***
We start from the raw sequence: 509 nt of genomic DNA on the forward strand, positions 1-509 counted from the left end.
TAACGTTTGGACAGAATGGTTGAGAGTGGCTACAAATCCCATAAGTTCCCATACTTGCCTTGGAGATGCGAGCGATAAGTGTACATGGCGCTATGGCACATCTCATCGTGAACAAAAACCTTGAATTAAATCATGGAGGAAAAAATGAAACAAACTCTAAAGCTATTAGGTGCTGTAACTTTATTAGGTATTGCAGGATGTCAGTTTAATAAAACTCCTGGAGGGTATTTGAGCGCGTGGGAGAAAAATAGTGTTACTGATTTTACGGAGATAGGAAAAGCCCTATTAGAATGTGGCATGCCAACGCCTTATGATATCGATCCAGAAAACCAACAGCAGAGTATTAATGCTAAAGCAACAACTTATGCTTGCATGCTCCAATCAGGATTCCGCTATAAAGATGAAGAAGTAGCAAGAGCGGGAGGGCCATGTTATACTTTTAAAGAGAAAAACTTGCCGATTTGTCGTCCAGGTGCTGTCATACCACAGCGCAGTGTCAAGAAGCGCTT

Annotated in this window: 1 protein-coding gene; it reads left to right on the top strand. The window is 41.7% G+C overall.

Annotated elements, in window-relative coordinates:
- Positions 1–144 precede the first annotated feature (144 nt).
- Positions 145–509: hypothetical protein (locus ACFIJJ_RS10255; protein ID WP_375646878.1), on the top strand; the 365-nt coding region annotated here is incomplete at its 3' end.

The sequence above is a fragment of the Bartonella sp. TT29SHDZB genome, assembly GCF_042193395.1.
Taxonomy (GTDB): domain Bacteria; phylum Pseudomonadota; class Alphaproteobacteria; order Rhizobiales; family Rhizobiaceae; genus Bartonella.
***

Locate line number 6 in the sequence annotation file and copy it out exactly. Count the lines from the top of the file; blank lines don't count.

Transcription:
- Positions 145–509: hypothetical protein (locus ACFIJJ_RS10255; protein ID WP_375646878.1), on the top strand; the 365-nt coding region annotated here is incomplete at its 3' end.